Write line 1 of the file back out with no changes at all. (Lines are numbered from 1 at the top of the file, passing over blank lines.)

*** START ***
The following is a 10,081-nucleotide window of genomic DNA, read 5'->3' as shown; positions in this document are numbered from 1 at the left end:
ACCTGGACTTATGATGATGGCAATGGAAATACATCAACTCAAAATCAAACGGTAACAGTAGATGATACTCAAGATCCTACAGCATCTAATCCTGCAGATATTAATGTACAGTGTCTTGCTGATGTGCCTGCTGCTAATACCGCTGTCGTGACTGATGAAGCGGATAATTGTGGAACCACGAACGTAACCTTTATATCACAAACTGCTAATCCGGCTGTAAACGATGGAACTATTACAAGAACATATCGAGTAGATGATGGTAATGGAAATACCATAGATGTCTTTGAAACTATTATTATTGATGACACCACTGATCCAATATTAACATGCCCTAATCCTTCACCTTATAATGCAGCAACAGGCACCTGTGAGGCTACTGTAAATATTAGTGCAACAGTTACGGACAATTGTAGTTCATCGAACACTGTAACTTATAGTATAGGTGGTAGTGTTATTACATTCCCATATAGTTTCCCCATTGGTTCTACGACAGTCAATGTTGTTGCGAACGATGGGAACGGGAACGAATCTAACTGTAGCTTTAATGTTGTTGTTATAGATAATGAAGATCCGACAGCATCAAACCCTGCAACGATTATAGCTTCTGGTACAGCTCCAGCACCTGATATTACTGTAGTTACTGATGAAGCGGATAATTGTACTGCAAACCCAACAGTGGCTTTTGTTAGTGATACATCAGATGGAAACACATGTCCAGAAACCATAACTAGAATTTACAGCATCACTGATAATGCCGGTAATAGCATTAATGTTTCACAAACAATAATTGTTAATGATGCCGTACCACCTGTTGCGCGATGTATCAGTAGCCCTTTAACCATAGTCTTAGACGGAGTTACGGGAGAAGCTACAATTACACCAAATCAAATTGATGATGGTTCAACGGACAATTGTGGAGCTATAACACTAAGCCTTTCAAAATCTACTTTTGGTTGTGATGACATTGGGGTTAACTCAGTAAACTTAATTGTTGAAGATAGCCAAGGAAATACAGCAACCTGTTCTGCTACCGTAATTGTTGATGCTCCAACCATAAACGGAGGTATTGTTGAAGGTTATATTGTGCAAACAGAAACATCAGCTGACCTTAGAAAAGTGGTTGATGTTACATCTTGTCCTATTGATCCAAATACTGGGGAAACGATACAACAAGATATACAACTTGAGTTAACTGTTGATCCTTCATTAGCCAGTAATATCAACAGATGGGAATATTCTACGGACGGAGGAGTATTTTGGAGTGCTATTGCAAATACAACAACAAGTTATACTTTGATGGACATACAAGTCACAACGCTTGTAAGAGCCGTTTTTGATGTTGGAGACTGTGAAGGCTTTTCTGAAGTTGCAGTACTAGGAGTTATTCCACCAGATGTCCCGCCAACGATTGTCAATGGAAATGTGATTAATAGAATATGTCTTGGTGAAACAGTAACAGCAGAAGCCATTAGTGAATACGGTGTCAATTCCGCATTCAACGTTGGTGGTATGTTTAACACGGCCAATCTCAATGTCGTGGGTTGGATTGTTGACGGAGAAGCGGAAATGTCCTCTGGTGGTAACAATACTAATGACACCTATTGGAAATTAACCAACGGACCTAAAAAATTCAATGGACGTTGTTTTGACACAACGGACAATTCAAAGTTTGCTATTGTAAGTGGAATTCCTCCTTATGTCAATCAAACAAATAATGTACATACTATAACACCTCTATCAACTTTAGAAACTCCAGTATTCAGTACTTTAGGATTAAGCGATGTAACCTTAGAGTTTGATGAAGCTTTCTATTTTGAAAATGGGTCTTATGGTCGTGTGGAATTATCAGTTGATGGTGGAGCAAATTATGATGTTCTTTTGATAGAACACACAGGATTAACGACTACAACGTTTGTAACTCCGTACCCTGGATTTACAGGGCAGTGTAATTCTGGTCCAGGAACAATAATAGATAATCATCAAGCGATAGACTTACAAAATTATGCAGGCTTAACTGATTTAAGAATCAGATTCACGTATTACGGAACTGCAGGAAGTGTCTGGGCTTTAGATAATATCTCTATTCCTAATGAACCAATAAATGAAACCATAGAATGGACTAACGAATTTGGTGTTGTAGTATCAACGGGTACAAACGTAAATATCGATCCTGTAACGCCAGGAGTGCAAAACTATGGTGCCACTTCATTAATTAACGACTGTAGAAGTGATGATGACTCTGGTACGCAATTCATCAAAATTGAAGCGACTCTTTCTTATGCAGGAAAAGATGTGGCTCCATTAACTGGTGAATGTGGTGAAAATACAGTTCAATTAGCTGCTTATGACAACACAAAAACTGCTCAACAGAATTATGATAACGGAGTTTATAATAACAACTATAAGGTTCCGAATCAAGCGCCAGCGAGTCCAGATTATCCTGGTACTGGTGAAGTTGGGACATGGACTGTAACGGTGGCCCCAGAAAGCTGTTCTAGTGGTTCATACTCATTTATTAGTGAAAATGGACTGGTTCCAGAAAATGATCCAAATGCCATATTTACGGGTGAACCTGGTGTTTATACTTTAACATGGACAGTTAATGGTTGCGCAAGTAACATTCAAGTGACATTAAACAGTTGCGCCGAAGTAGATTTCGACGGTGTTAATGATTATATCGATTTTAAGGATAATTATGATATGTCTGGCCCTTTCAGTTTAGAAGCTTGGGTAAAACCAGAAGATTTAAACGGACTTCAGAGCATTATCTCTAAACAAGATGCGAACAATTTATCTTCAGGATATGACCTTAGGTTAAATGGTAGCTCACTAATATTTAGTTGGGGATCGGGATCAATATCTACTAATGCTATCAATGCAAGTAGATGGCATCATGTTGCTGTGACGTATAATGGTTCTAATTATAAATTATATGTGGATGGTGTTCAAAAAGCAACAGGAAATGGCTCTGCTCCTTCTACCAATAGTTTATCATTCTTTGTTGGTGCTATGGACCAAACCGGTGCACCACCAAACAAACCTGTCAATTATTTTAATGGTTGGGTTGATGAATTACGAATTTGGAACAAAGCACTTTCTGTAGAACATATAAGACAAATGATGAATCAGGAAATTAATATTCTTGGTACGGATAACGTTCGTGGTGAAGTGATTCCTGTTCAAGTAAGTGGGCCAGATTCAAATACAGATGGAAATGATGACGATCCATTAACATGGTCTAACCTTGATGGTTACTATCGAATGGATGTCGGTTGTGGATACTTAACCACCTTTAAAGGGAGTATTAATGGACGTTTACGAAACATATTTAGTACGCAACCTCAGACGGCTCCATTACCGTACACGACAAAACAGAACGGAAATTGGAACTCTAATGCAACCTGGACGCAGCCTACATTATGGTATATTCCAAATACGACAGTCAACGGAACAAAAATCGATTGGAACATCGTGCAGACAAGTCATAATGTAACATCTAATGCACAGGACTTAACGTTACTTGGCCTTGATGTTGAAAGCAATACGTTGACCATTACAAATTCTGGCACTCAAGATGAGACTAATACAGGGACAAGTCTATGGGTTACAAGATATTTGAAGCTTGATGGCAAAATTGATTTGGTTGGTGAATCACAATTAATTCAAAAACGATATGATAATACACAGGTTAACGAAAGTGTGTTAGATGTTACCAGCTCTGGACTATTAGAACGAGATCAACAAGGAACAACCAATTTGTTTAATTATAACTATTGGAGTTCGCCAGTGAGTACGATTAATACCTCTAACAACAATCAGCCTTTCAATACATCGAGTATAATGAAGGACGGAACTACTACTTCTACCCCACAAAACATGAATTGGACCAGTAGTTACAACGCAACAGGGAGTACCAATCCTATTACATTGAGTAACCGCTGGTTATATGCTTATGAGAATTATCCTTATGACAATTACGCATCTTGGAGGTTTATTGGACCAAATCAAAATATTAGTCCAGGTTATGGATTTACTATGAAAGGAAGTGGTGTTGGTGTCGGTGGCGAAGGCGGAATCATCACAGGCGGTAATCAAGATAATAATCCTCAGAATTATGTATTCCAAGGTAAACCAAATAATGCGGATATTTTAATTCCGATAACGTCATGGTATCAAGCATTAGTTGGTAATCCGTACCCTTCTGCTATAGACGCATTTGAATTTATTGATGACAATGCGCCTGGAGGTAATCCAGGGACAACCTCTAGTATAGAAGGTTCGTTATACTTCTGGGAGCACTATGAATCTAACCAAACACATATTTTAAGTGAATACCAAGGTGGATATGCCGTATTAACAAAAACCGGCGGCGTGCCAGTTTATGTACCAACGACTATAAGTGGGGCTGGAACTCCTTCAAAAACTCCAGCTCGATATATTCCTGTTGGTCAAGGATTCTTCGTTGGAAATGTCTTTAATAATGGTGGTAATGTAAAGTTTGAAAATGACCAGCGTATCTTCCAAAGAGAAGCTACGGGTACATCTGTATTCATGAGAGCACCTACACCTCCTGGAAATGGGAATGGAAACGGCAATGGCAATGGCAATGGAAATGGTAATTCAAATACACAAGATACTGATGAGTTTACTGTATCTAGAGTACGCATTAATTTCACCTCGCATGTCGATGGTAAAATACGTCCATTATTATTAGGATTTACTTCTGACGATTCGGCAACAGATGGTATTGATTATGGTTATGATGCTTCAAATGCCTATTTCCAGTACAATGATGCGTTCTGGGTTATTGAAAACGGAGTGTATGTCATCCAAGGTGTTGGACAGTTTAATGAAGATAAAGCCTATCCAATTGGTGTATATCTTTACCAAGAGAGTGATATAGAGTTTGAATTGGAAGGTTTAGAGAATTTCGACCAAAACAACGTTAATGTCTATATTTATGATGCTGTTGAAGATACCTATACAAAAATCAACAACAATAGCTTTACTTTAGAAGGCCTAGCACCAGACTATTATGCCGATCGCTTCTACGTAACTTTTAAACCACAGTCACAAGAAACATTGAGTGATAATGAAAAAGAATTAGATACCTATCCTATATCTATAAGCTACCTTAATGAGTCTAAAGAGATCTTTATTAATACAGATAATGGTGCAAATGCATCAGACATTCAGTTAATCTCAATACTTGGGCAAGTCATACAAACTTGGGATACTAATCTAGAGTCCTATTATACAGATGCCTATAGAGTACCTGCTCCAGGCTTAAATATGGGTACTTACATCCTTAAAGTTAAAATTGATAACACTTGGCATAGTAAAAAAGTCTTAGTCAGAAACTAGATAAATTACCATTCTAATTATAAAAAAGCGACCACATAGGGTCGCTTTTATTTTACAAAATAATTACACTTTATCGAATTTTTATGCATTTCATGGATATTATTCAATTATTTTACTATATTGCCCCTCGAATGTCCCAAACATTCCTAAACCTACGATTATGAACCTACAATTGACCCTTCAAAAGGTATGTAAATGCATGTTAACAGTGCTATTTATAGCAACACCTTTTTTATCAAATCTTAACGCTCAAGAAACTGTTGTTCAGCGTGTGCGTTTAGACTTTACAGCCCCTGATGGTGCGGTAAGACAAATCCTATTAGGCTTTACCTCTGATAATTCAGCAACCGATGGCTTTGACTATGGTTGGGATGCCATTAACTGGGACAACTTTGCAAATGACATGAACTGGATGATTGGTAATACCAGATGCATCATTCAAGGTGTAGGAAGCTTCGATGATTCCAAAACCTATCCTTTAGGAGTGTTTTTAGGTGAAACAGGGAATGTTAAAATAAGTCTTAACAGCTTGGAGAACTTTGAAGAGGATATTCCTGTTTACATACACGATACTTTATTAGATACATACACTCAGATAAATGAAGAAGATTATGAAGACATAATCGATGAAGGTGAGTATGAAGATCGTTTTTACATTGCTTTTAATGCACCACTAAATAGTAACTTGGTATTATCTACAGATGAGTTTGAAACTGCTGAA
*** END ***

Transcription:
The following is a 10,081-nucleotide window of genomic DNA, read 5'->3' as shown; positions in this document are numbered from 1 at the left end: